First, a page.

US House Judiciary Panel has requested additional company records from four tech titans as part of lawmakers’ antitrust probe into the firms. The data requested by the panel include internal emails and other data of companies such as Amazon, Apple, and Facebook, as well as Google's parent firm Alphabet.
"Congressmen Jerrold Nadler, Doug Collins, Jim Sensenbrenner and David Cicilline "today issued requests for information (RFIs) to Alphabet Inc. (Google’s parent company), Amazon, Apple and Facebook. Committee members will use this information as they continue their bipartisan investigation into competition in the tech sector," US House Judiciary Panel said in a statement.
The lawmakers wrote letters to the four firms demanding that they hand over financial statements, organisational charts, emails that raise competition concerns and documents related to any foreign or domestic government investigations, the statement said.
They also asked that the companies provide a list of any legal cases they have faced due to alleged anti-competitive behaviour, as well as any documents provided to the Justice Department's Antitrust Division.
Subcommittee's chairman David Cicilline called the letters an "important milestone" in the antitrust investigation.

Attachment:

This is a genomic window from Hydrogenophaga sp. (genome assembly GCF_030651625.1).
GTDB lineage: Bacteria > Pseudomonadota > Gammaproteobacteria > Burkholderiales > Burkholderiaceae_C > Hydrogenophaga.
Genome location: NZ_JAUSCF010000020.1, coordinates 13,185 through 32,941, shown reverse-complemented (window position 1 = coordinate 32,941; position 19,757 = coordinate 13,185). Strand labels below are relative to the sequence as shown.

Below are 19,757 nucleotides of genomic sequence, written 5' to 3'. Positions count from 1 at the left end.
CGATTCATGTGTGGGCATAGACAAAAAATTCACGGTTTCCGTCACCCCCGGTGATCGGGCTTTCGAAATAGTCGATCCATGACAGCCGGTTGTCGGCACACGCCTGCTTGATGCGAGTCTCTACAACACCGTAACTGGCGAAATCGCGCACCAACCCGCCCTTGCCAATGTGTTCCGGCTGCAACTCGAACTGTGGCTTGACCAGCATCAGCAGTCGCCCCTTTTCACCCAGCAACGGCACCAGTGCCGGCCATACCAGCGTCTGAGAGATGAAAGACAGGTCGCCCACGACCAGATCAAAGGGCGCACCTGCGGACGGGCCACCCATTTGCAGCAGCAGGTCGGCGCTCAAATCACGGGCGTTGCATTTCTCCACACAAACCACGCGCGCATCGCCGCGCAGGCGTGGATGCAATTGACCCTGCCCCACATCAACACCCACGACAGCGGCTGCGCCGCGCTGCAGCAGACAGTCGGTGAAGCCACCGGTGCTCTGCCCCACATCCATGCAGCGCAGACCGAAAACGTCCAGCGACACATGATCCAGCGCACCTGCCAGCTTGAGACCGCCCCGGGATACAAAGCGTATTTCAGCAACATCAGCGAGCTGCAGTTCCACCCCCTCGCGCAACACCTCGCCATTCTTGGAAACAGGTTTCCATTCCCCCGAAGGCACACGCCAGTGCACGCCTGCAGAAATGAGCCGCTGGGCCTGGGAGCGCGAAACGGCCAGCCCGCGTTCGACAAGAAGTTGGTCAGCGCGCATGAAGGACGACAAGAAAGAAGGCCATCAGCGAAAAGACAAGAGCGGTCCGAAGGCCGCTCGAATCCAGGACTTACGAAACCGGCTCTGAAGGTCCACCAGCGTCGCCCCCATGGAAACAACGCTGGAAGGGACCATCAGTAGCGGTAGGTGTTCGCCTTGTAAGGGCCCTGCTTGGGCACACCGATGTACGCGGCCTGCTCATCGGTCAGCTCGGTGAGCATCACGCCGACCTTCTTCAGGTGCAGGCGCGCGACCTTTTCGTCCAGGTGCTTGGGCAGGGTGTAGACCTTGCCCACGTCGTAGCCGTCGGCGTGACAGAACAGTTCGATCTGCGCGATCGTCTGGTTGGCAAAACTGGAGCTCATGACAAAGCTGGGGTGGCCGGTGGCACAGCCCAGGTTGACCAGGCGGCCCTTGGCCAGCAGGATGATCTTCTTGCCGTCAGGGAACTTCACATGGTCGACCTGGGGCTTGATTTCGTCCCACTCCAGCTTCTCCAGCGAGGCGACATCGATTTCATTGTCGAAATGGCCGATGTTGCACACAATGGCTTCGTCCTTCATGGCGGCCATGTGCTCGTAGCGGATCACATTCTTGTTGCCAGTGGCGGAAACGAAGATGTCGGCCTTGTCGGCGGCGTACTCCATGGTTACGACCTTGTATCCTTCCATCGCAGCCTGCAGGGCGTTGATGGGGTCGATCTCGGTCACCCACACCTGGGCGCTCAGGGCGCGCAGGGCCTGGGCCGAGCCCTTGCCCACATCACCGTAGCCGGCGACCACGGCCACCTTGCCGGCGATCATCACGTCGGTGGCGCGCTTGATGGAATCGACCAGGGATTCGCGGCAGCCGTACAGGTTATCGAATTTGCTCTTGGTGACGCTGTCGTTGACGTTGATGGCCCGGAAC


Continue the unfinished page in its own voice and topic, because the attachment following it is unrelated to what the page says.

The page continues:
“We expect stakeholders to use this opportunity to provide information to the Committee to ensure that the Internet is an engine for opportunity for everyone, not just a select few gatekeepers”, he said.
By obtaining these documents, lawmakers hope to uncover any possible violations of antitrust law.
Committee Chairman Nadler in the statement said increasing evidence shows that a small number of companies "have come to capture an outsized share of online commerce and communications."
The panel is expecting the firms to provide the requested data by 14 October.
On Monday, the United States launched a sweeping antitrust probe against Google to determine whether the company had "imbedded itself in every level of the online market ad sales to monopolise this industry".
Days earlier, New York’s attorney general announced an antitrust investigation into Facebook.
The US Department of Justice announced a broad antitrust review of big tech companies in July, saying that the probe is based on new threats that have emerged from Facebook, Google, Amazon and Apple.
The DoJ said that it wants to examine whether the tech giants are acting in ways that are responsive to consumer demands.